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UBC Theses and Dissertations

Sex differences in voluntary activation of the diaphragm Ramsook, Andrew Harry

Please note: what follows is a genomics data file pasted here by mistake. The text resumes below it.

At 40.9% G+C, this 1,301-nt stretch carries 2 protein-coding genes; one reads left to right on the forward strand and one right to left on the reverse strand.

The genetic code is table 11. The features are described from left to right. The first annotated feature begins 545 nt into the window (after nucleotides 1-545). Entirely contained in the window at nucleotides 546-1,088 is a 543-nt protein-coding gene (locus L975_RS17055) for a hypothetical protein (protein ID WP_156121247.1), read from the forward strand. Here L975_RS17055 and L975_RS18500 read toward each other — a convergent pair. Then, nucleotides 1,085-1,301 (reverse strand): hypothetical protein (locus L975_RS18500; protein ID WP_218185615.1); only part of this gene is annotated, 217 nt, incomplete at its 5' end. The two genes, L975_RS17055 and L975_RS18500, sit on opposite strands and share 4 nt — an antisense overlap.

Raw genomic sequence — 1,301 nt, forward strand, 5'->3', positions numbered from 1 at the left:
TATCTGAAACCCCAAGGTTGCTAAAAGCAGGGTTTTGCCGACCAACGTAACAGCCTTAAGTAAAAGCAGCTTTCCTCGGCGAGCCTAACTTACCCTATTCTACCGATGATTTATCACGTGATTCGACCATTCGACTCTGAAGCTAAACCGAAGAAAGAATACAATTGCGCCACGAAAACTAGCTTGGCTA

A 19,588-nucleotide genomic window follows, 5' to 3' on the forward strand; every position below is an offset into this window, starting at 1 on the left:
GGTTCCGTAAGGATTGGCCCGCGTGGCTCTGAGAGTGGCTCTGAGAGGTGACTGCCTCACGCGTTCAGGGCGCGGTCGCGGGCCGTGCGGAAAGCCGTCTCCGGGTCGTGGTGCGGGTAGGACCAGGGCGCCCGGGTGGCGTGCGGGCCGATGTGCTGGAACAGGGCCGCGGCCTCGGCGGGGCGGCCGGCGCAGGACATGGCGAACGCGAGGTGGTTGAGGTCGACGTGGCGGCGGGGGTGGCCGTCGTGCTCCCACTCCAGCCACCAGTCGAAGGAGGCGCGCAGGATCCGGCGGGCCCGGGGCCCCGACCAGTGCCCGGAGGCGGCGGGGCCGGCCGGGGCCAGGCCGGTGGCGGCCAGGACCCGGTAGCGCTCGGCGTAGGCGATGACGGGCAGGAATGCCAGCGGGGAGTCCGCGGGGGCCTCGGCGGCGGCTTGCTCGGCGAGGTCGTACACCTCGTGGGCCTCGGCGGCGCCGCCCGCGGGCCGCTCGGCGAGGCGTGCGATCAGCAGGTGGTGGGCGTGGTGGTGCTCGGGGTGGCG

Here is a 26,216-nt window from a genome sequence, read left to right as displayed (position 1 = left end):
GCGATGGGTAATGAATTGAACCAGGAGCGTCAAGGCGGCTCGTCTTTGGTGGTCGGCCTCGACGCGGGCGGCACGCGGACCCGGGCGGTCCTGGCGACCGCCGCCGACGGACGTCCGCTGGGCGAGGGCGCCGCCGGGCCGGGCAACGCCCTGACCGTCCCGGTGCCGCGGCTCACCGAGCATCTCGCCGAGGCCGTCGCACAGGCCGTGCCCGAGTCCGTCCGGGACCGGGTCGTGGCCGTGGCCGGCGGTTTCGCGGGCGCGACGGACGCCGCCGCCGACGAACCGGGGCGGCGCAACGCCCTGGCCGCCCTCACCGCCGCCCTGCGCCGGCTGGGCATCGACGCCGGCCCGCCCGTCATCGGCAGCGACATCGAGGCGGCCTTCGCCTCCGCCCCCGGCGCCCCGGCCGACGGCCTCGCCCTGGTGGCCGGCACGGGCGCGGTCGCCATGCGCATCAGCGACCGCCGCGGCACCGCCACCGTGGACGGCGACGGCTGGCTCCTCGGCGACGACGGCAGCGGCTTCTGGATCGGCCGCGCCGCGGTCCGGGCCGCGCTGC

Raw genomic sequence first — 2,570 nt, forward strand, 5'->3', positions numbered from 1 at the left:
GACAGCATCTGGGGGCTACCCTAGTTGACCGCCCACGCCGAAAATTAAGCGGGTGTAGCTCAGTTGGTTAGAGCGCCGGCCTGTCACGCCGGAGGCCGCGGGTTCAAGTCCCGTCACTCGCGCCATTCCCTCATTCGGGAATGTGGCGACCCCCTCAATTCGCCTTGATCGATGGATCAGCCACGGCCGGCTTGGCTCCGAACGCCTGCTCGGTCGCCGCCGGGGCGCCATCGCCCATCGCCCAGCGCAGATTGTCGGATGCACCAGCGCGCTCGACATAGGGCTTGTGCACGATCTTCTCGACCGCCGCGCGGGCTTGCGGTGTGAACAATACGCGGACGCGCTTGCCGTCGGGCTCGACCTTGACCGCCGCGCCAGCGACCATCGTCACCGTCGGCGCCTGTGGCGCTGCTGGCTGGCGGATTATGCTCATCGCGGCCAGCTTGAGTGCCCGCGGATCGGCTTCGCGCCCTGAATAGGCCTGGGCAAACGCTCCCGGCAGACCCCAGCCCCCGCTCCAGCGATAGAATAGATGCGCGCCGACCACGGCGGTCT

Purpose: Three studies were performed to examine how voluntary activation of the diaphragm changes after fatiguing tasks in young, healthy males and females. The change in diaphragm voluntary activation (D-VA) was also compared to the change in contractile function, assessed by the change in transdiaphragmatic twitch pressure (P¬DI,TW). Methods: Study 1 (Chapter 2) investigated the within- and between-session reliability of D-VA using cervical magnetic stimulation (CMS) to evoke twitches. Study 2 (Chapter 3) examined changes in D-VA after high intensity, whole-body exercise between sexes. Study 3 (Chapter 4) examined changes in D-VA after inspiratory pressure threshold loading (IPTL) between sexes. Conclusions: CMS can be used to reliably assess D-VA, measured via intraclass correlation coefficients (ICC) both within- (ICC: 0.76) and between-session (ICC: 0.88). After exercise, D-VA decreased in males and females. The decrease in D-VA was greater in males compared to females (87.4±10.8 vs 95.4±4.9%basline, respectively, p=0.036). The magnitude of the decrease in D-VA was less than the decrease in PDI,TW (Males: 70.3±12.4, Females: 85.2±16.7%baseline, p=0.024). After IPTL, both males and females showed a decrease in D-VA and PDI,TW. While males showed a greater decrease in PDI,TW (73.3±12.1 vs 87.1±15.0%baseline, respectively, p=0.016) compared to females, the decrease in D-VA was similar between sexes (88.2±10.5 vs 91.4±7.6%baseline, respectively, p=0.432). After IPTL, the decrease in PDI,TW correlated with the total respiratory work performed whereas the decrease in D-VA correlated with time until task failure. The magnitude of the decrease in PDI,TW was greater than the decrease in D-VA after IPTL. Collectively, the results of this thesis suggest that there are sex differences in the change in D-VA after exercise but not IPTL. This thesis provides a foundation for future work to investigate how diaphragm fatigability can affect exercise performance in humans.

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